The undersigned merely makes of which, it was thought proper, these suggestions by way of exam- by the government of the subscriple ; it is left to the wisdom of the ber, that the United States of governments, and the judgments of America by means of their comtheir representatives, to propose missioners, should constitute and whatever may be esteemed of com- take part, as being so much inmon good to the new hemisphere. terested in the first and principal Inviting the United States, in the subject, upon which the congress name of Colombia, to a congress, would be engaged. the mere assembling of which will In consequence of which, being increase the political importance of informed of the concurrence of America, and show the facility with this government, in the idea of which she can combine the resour discussing the first point in a conces in defence of common rights, gress as was desired, and that it when necessary, the undersigned would send representatives to it, hopes that the United States will under condition, that the neutrality make an early appointment of a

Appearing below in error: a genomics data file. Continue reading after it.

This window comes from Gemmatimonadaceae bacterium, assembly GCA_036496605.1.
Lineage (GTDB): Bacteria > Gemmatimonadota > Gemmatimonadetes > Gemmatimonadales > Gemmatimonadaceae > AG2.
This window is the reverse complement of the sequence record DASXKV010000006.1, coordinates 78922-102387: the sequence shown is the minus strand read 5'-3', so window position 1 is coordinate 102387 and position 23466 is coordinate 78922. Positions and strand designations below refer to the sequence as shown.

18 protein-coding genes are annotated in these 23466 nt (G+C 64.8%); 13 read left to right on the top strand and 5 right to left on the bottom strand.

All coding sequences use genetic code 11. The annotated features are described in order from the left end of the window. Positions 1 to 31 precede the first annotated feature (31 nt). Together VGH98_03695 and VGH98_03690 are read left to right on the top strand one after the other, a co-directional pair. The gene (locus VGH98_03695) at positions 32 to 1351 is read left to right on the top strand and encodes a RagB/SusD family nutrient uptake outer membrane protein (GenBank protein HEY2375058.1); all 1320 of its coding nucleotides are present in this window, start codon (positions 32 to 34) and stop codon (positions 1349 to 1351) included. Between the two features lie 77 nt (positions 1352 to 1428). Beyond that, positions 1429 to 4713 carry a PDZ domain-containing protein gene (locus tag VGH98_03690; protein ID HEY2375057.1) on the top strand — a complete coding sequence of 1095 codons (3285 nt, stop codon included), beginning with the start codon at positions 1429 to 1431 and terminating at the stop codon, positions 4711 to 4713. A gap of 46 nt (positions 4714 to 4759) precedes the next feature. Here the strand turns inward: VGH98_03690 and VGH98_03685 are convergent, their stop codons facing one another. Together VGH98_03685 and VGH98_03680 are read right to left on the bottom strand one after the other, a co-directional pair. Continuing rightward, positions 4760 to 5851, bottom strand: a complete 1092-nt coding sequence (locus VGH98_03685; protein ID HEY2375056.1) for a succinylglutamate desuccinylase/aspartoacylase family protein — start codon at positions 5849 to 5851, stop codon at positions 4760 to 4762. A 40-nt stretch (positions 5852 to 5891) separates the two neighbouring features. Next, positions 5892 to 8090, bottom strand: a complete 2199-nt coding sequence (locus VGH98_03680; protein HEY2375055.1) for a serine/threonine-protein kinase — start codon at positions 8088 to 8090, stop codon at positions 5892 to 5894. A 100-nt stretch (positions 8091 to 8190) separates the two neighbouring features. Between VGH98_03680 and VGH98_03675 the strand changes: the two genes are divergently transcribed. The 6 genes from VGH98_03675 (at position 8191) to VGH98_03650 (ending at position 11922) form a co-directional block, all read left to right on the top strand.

in which it stood towards Spain, person or persons to represent should not be violated; and that them in this assembly, as the con

it should be invited thereto, by the ditions that were required have republics of Mexico and Colombeen fulfilled.

bia, who should, moreover, signify The undersigned has the honor the affairs with which it was to be to offer to the hon. Henry Clay occupied, to promote its object his most distinguished considera- and the necessary uniformity of tion. Jose Maria SALAZAR. credentials or authorization of the Washington, Nov. 2, 1825.

respective representatives :: the

president of the United States of MR. OBREGON TO MR. CLAY. Mexico, has charged and commisLegation of the United States of Mexico. sioned anew, the underwritten to

Washington, 3d Nov. 1825. make the invitation, and to point The underwritten minister ple- out the affairs as stated. nipotentiary, has the honor of The government of the subscri.